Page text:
Dante Alighieri (1265-1321) was the first major Italian writer to embody some of the qualities that were to characterize Renaissance literature. Much of Dante’s writing and outlook bore the stamp of the Middle Ages, and the grand theme of the Divine Comedy was medieval, the chivalric concept of disembodied love inspiring his devotion to Beatrice, whom he seldom saw.
Vergil, Euclid, Plato, Socrates, Caesar, and other virtuous pagans dwell forever in Limbo on the edge of Hell, suffering only the hopelessness of the unbaptized who can never reach God’s presence. Yet Dante not only chose the vernacular for the Divine Comedy but also wrote a treatise in Latin urging others to follow his example. Furthermore, he modeled the style of the Comedy on the popular poetry of the Provencal troubadours.
Popular fame and classical enthusiasm obsessed the next major Italian literary figure, Petrarch (Francesco Petrarca, 1304-1374). Since his father was a political exile from Florence, the young Petrarch lived for a time at the worldly papal court in Avignon and attended the law school at the University of Bologna. As a professional man of letters he collected and copied the manuscripts of ancient authors, produced the first accurate edition of the Roman historian Livy, and found in an Italian cathedral forgotten letters by Cicero that threw new light on Cicero’s political activities.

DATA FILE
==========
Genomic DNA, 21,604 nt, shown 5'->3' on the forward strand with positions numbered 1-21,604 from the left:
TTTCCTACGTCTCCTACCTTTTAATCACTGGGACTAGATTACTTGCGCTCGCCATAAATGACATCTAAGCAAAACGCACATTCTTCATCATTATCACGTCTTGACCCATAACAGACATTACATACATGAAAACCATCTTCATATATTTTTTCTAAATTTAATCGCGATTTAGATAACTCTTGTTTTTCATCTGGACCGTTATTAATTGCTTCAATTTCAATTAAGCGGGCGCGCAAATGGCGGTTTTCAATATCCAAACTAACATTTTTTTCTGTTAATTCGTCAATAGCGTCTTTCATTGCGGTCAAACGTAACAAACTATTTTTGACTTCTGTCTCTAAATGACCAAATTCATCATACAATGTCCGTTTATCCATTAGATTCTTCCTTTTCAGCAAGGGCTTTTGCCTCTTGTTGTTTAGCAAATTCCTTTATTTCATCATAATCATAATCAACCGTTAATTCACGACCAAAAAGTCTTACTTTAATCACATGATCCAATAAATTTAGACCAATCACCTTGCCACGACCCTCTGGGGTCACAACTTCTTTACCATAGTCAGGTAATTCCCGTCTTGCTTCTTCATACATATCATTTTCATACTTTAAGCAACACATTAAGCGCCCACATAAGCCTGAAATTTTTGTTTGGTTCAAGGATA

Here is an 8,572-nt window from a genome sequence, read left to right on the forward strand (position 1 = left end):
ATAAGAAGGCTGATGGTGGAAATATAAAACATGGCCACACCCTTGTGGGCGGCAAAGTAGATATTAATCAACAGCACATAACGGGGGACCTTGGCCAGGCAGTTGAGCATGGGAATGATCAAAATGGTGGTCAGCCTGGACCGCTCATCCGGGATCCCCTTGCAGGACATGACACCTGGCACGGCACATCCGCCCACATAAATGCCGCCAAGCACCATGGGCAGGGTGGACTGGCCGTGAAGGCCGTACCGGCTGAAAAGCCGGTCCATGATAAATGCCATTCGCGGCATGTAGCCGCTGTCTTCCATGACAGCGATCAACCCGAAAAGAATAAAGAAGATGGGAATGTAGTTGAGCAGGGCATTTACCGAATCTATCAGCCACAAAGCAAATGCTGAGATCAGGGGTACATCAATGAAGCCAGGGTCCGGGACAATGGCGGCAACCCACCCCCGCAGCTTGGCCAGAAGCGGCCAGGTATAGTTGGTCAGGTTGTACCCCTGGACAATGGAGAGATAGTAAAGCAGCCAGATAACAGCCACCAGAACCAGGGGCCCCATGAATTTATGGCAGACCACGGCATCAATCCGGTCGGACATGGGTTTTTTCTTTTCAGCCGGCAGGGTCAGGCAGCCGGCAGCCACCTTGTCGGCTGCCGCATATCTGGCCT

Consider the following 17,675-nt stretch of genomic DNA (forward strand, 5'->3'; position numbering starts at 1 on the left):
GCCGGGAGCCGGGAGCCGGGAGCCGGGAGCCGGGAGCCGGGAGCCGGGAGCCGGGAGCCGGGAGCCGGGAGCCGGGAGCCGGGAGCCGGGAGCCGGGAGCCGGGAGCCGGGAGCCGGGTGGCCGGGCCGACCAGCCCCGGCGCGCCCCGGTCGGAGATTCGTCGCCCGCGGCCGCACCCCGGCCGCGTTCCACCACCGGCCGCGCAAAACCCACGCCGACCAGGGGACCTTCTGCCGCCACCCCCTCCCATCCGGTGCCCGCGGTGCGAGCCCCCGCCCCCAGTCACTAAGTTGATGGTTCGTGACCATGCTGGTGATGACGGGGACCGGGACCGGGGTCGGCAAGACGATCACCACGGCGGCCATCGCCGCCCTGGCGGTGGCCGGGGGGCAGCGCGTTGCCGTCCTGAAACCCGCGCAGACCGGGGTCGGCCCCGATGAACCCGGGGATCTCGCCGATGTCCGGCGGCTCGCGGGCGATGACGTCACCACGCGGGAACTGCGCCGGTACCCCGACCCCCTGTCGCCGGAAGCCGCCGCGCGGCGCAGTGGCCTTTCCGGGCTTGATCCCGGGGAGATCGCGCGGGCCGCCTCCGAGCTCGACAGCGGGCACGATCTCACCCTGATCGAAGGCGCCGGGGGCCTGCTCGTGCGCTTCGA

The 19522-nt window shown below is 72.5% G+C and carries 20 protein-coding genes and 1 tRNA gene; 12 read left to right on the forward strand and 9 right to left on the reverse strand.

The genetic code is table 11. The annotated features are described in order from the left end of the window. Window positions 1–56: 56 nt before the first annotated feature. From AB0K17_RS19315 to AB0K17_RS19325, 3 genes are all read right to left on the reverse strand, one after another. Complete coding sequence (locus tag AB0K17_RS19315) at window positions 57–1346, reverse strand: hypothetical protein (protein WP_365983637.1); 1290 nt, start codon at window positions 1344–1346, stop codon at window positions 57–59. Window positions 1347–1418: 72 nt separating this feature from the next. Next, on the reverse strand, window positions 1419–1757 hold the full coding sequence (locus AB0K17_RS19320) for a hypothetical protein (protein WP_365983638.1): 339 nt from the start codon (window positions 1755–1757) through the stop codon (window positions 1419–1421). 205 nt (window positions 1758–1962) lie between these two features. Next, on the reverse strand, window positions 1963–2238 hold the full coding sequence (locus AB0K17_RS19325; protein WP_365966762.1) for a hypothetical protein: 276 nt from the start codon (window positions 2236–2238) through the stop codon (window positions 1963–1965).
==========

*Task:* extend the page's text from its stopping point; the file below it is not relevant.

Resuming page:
Ironically, the writings of Petrarch most admired in modern times are not those in his cherished Latin but those he esteemed the least—vernacular love poems he addressed to his adored Laura, whom he courted in vain until she died during the Black Death. In these lyrics Petrarch perfected the verse form known as the Italian sonnet—fourteen lines long, divided into one set of eight lines and another of six, each with its own rhyme scheme. Almost despite himself, therefore, he proved to be one of the founders of modern vernacular literature.
Petrarch exemplified emerging humanism by his devotion to the classics and his deep feeling for the beauties of this world. He criticized medieval schoolmen because of their rationalism, their dependence on Aristotle as an infallible authority, and their preoccupation with detail. But he admired Augustine almost as much as he admired Cicero, believing that the religious teachings of the one and the Stoic morality of the other could counter the materialism he observed around him.
Petrarch’s friend and pupil, Giovanni Boccaccio (1313-1375), shared his master’s estimate of humanity, but not his confidence in the possibility of human improvement. Boccaccio, son of a Florentine merchant, spent part of his youth at the frivolous court of Naples and turned to letters after his apprenticeship in banking left him disillusioned. He learned Greek and aided his master in tracking down old manuscripts, finding a copy of Tacitus in the Benedictine abbey on Monte Cassino.
His Decameron recounts stories told by a group of young Florentines who have moved to a country villa during the Black Death. Most of the plots in the Decameron were not original with Boccacio, who retold these earthy tales in a graceful and entertaining way and with a lighthearted disenchantment based on his own worldly experience.